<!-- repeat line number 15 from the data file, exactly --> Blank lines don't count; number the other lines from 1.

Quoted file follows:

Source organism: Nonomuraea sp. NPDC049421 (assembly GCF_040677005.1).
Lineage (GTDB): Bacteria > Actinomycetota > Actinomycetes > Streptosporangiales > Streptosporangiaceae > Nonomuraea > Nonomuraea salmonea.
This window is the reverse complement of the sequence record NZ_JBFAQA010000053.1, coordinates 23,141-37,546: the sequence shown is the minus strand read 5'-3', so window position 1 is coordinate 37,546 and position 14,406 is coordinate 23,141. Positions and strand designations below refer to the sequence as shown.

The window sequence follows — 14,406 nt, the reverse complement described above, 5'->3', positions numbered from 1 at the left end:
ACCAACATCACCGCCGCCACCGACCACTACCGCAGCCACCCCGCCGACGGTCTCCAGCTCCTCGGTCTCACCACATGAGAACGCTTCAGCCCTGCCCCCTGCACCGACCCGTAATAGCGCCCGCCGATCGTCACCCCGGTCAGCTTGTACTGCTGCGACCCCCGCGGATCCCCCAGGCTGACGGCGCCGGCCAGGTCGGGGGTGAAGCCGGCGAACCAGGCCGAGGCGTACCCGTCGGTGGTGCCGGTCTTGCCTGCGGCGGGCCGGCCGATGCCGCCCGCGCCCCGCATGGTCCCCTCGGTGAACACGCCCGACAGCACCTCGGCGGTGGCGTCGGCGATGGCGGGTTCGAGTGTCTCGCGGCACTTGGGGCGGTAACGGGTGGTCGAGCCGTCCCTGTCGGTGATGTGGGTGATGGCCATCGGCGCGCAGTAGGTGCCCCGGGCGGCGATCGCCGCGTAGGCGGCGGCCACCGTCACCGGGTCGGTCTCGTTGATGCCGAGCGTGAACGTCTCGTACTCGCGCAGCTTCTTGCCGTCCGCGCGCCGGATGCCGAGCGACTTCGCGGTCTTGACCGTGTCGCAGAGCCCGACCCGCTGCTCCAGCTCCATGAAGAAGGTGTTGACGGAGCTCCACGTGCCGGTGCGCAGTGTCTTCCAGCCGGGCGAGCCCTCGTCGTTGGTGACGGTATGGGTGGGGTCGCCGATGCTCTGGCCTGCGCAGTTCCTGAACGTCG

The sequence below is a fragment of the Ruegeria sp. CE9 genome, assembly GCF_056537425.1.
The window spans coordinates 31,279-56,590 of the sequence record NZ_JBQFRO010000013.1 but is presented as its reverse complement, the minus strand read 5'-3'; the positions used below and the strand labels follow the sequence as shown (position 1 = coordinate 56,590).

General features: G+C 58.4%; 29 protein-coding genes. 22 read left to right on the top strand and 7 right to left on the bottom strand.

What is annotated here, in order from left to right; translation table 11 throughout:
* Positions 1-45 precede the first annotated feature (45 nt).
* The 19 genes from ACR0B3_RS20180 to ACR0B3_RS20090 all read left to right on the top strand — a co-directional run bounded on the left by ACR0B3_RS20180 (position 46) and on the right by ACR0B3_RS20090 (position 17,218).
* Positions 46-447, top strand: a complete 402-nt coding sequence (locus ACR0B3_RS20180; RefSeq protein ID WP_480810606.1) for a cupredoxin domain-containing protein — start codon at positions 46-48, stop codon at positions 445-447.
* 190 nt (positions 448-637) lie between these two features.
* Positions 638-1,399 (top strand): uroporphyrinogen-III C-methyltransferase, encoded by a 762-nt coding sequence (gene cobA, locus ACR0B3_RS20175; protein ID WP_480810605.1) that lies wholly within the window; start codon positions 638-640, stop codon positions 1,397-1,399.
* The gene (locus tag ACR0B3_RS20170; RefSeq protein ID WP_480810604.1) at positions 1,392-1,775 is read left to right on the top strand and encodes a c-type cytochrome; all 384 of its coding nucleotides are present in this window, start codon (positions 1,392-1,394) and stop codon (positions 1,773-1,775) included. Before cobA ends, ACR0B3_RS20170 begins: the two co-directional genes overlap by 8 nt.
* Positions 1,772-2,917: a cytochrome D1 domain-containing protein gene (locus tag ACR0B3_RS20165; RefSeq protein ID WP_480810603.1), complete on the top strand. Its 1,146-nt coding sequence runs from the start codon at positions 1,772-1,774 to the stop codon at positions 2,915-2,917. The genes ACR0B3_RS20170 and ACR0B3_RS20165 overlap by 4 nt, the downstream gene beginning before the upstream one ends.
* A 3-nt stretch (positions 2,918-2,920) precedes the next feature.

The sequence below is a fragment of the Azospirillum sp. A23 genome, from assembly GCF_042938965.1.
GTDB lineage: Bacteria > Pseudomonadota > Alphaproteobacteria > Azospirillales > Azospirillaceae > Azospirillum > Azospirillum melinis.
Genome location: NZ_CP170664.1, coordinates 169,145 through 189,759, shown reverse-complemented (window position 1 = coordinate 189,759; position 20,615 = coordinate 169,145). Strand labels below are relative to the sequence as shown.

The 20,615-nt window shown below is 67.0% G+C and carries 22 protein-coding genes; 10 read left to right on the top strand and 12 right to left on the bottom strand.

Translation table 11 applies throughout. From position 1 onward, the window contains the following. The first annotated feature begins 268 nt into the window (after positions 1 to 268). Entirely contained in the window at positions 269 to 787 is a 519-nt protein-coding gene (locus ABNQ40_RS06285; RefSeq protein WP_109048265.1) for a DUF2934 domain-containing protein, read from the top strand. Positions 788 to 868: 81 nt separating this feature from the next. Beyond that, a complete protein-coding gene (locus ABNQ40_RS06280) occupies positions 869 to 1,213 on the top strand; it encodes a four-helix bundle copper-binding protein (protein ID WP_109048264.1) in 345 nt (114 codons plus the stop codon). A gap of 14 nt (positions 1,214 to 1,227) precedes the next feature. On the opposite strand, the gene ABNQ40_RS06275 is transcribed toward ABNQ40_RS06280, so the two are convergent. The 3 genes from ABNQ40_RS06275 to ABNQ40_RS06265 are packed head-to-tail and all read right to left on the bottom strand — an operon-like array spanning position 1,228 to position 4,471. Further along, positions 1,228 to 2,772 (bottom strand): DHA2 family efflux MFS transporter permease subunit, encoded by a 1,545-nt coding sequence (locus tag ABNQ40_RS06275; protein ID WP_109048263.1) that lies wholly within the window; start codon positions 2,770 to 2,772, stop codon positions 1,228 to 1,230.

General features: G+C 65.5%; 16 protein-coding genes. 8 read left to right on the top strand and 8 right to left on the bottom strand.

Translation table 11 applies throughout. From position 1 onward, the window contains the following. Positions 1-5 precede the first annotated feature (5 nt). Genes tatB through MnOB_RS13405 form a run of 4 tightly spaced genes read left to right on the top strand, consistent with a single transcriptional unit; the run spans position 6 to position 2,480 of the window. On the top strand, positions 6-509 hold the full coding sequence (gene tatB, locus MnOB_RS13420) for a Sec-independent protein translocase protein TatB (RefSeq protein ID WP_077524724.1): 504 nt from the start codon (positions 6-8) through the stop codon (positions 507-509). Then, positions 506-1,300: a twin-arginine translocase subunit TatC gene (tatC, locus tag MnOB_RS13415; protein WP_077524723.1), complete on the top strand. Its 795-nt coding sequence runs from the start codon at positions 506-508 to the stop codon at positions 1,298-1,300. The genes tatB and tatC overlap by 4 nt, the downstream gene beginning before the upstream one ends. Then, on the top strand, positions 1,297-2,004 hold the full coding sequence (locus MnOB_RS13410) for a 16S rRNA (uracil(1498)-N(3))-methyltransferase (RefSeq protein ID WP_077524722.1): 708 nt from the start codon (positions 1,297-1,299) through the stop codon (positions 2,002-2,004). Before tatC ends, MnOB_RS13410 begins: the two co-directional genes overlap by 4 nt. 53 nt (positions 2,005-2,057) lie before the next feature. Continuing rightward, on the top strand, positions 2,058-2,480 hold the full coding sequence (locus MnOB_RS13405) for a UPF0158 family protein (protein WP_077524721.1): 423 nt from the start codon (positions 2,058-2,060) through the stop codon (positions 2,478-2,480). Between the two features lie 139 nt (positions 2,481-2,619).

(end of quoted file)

* The gene (locus tag ACR0B3_RS20170; RefSeq protein ID WP_480810604.1) at positions 1,392-1,775 is read left to right on the top strand and encodes a c-type cytochrome; all 384 of its coding nucleotides are present in this window, start codon (positions 1,392-1,394) and stop codon (positions 1,773-1,775) included. Before cobA ends, ACR0B3_RS20170 begins: the two co-directional genes overlap by 8 nt.